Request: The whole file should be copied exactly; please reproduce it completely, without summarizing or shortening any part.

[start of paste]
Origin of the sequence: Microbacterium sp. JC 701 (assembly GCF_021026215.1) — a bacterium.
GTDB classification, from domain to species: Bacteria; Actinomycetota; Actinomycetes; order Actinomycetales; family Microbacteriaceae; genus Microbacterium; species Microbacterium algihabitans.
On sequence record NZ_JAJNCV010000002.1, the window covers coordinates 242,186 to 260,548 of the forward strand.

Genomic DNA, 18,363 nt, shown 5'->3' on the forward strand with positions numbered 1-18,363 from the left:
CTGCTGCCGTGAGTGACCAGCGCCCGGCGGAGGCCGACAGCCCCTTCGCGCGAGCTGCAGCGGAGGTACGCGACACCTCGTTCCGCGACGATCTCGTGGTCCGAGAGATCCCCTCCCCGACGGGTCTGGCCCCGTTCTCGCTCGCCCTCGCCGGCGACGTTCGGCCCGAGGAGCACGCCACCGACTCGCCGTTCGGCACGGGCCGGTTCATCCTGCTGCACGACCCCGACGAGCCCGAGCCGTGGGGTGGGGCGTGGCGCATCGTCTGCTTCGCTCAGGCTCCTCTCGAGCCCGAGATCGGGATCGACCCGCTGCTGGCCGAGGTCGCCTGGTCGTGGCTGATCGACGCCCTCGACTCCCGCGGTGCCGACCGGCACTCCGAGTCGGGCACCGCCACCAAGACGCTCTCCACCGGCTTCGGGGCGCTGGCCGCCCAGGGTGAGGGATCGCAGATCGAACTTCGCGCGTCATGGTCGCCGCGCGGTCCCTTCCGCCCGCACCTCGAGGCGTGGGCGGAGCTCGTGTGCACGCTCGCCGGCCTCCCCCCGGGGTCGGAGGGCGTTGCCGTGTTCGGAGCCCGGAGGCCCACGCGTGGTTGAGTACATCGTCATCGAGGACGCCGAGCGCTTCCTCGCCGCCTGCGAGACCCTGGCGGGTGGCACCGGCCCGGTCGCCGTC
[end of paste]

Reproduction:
Origin of the sequence: Microbacterium sp. JC 701 (assembly GCF_021026215.1) — a bacterium.
GTDB classification, from domain to species: Bacteria; Actinomycetota; Actinomycetes; order Actinomycetales; family Microbacteriaceae; genus Microbacterium; species Microbacterium algihabitans.
On sequence record NZ_JAJNCV010000002.1, the window covers coordinates 242,186 to 260,548 of the forward strand.

Genomic DNA, 18,363 nt, shown 5'->3' on the forward strand with positions numbered 1-18,363 from the left:
CTGCTGCCGTGAGTGACCAGCGCCCGGCGGAGGCCGACAGCCCCTTCGCGCGAGCTGCAGCGGAGGTACGCGACACCTCGTTCCGCGACGATCTCGTGGTCCGAGAGATCCCCTCCCCGACGGGTCTGGCCCCGTTCTCGCTCGCCCTCGCCGGCGACGTTCGGCCCGAGGAGCACGCCACCGACTCGCCGTTCGGCACGGGCCGGTTCATCCTGCTGCACGACCCCGACGAGCCCGAGCCGTGGGGTGGGGCGTGGCGCATCGTCTGCTTCGCTCAGGCTCCTCTCGAGCCCGAGATCGGGATCGACCCGCTGCTGGCCGAGGTCGCCTGGTCGTGGCTGATCGACGCCCTCGACTCCCGCGGTGCCGACCGGCACTCCGAGTCGGGCACCGCCACCAAGACGCTCTCCACCGGCTTCGGGGCGCTGGCCGCCCAGGGTGAGGGATCGCAGATCGAACTTCGCGCGTCATGGTCGCCGCGCGGTCCCTTCCGCCCGCACCTCGAGGCGTGGGCGGAGCTCGTGTGCACGCTCGCCGGCCTCCCCCCGGGGTCGGAGGGCGTTGCCGTGTTCGGAGCCCGGAGGCCCACGCGTGGTTGAGTACATCGTCATCGAGGACGCCGAGCGCTTCCTCGCCGCCTGCGAGACCCTGGCGGGTGGCACCGGCCCGGTCGCCGTC